Google Testifies Before Senate About State Of Journalism
CNET reports on testimony provided by Google VP Marissa Mayer on the “Future of Journalism” during a hearing before the Senate Committee on Commerce, Science, and Transportation Subcommittee on Communications, Technology, and the Internet. Defending against claims that Google “parasitically” makes money off the backs of print newspaper content, Mayer said: Google connects Internet users […]
CNET reports on testimony provided by Google VP Marissa Mayer on the “Future of Journalism” during a hearing before the Senate Committee on Commerce, Science, and Transportation Subcommittee on Communications, Technology, and the Internet. Defending against claims that Google “parasitically” makes money off the backs of print newspaper content, Mayer said:
Google connects Internet users to journalists’ work while at the same time helping journalists generate
income to support their work, and providing tools to make news more compelling to readers and viewers.
Most importantly from an economic perspective, once readers arrive at publication sites, our Google
AdSense advertising platform helps publishers generate revenue from their content. By providing relevant ads and improving the connection between advertisers and our users, Google AdSense creates billions of dollars in annual revenue for publishers. In fact, in 2008, that figure exceeded $5 billion in revenue for AdSense publishers. Users get more useful ads, and these more relevant ads generate higher returns for advertisers and publishers. We recently launched interest-based advertising, which we believe will be particularly helpful to publishers as it takes into account each individual user’s interests in the hopes of making advertisements even more relevant.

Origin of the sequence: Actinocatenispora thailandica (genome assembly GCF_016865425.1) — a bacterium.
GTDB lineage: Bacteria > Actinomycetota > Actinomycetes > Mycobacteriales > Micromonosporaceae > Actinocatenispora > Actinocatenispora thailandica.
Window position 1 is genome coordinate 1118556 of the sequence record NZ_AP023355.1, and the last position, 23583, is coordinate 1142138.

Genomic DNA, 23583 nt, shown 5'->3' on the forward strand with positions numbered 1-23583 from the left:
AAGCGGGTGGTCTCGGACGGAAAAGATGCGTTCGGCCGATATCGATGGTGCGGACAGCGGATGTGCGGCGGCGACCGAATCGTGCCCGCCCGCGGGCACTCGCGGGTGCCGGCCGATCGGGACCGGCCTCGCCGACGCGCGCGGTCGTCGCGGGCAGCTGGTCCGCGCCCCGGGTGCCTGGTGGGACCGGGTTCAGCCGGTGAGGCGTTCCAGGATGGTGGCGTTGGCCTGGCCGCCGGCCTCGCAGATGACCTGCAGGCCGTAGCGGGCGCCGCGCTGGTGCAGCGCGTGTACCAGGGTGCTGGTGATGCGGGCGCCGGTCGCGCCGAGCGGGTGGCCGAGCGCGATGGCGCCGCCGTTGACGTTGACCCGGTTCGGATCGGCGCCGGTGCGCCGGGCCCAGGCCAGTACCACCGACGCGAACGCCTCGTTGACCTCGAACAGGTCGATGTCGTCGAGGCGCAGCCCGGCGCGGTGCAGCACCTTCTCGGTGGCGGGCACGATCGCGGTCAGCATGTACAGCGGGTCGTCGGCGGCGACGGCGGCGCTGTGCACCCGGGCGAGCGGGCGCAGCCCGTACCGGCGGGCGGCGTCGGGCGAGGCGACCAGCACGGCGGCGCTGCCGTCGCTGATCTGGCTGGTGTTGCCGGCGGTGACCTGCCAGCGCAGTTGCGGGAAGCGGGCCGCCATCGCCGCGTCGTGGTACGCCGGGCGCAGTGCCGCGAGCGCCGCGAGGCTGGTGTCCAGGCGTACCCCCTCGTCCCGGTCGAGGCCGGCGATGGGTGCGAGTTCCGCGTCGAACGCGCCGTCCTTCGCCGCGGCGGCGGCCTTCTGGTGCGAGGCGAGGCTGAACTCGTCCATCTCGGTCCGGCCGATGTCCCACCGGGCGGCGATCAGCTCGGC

In addition to providing revenue opportunities, Google also offers many tools for sharing information that are being used by newspapers. For example, the Los Angeles Times Website last year followed the path of Southern California wildfires using Google Maps at the site. Google Image Search brings the Life
Magazine photo archive to light for a whole new generation of readers. National Geographic and The
Holocaust Memorial Museum have created interactive educational content layers in Google Earth. And
NASA has partnered with us to allow anyone to virtually travel the stars in Google Sky. Our Web
technologies are powerful information tools, and we hope to continue to empower content creation through them.
The drumbeat of criticism against Google and its business model has grown louder recently with frustrated (even bitter) media executives essentially scapegoating the search engine for their revenue and readership problems. Google may be the most visible beneficiary of the internet’s impact on consumer behavior but it’s the internet itself that has contributed to the decline of traditional media audiences — not just Google.
I won’t dismiss all criticism of Google as sour grapes but by choosing to focus on and scapegoat Google these vocal media executives deny or seek to avoid responsibility for their own lack of vision or inability to effectively compete in the new marketplace.
Postscript: This video (scroll down) featuring Arianna Huffington testifying about the Huffington Post provides a sense of the nature of the discussion before the subcommittee today.
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